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Oskar the cat, nicknamed “Unsinkable Sam,” began his military career with the German navy aboard the Bismarck during World War II. When that ship was sunk by a British vessel, a crew member from the latter ship rescued Oskar from the waters and kept him aboard. Oskar stayed on that ship until it was torpedoed by a German U-boat soon after. He was then transferred to an aircraft carrier. That ship was also sunk by a U-boat, and Oskar survived by clinging to a floating plank. His survival of these sinkings gave Oskar the nickname “Unsinkable Sam.” He was then sent to the U.K. to live in a seaman’s home until the end of the war.Pinterest
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The mascot of the 5th Battalion of the Royal Australian Regiment is a 10-year-old bengal tiger named Quintus Rama. The unit first recieved a tiger as their mascot when they returned from the Vietnam War in 1967 due to the tiger-themed heraldry their unit had adopted during the conflict. Quintus Rama currently resides at Crocodylus Park but frequently visits the unit.Wikimedia Commons
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Tirpitz The Pig
Tirpitz was a navy mascot during World War II, first with the German army, then with the British. Tirpitz was initially stationed aboard the SMS Dresden, but after it was sunk by the British in the Battle of the Falkland Islands, he swam over to the HMS Glasgow. Soldiers brought the pig onto their ship where he became their new mascot. After the war, Tirpitz was auctioned off as pork for a charity auction, and his stuffed head still stands in the Imperial War Museum in England.Imperial War Museum
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Kangaroo Of The Siege Brigade
During World War I and World War II, many Australian units had kangaroo mascots they brought with them. This kangaroo was the mascot for the Siege Brigade, 36th Heavy Artillery Brigade, Royal Australian Artillery. He was presented to the West Australian Section of the Siege Brigade and taken to England and France. He did not survive very long in service, as he was affected by the cold of the 1915-1916 winter and was always made uneasy by nearby dogs.Australian War Memorial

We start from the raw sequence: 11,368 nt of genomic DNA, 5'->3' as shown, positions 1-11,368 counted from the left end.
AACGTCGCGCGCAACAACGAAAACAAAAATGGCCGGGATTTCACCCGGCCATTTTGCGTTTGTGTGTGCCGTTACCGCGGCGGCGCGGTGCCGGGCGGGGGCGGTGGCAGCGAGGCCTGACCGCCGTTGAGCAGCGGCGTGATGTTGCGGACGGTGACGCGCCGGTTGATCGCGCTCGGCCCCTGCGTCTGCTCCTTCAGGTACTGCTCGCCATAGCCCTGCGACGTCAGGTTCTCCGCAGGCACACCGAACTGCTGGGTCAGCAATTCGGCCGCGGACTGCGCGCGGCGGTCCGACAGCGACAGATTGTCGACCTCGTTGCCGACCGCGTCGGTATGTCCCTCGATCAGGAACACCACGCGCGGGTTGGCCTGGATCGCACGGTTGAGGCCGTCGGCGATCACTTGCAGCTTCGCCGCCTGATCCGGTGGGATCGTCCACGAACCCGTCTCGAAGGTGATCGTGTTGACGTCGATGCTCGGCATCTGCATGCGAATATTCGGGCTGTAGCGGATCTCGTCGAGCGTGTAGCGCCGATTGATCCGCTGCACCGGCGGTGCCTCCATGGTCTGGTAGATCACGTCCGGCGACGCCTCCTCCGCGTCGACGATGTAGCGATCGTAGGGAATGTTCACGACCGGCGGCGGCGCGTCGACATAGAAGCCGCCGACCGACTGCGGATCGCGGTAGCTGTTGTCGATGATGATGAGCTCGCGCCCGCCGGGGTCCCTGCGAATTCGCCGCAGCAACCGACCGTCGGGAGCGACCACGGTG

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Eustace The Mouse
Eustace was the mouse mascot for the crew members of the British Landing Craft Tank 947 during World War II. He joined the tank on its involvement of the invasion of Normandy Beach on D-Day.Imperial War Museum/Wikimedia Commons
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In 1917, three years after the beginning of World War I, the United States entered the fight. That spring, American troops set sail from the Eastern seaboard to join the Allied front line in France. Along with them was a small Boston Terrier named Stubby, the mascot of the 102nd Infantry who had been smuggled onto the boat by a member of the unit named John Robert Conroy.
Conroy had befriended the pup months back during his military training on the Yale grounds and named the dog Stubby for his small tail.
When Stubby arrived in Europe, he quickly became an invaluable member of the 102nd. Stubby would warn soldiers of approaching artillery shells and poison gas, using his keen sense of smell to detect the attacks early. He would also seek out and find wounded American soldiers in no man’s land and would bark until someone came to rescue them.
Stubby even managed to capture a German spy, attacking him and holding him down until soldiers could arrive. For his bravery, Stubby was promoted to the rank of sergeant, making him the first dog to be given a rank in the United States Armed Forces.
After the war, Stubby didn’t give up on his heroism. He continued to entertain and delight patients at veterans hospitals. Later, he would become the team mascot for the Georgetown Hoyas.
As was the case with Stubby, humans have been bringing animals along into their wars for as long as there have been wars. The first animals used in war were likely active participants: war horses, war dogs, and other animals literally used to wage war. However, as the centuries wore on, military animals have come not to be used as fighters, but as companions and pets.
These animals became mascots of the units that they traveled with, raising the spirits of the soldiers as well as comforting them in hardship. These animals often came to represent the unit, and became an emotional rallying point for its members.
From dogs and cats to goats and pigs to elephants, tigers, and kangaroos, see some of the most incredible army mascots of all time in the gallery above.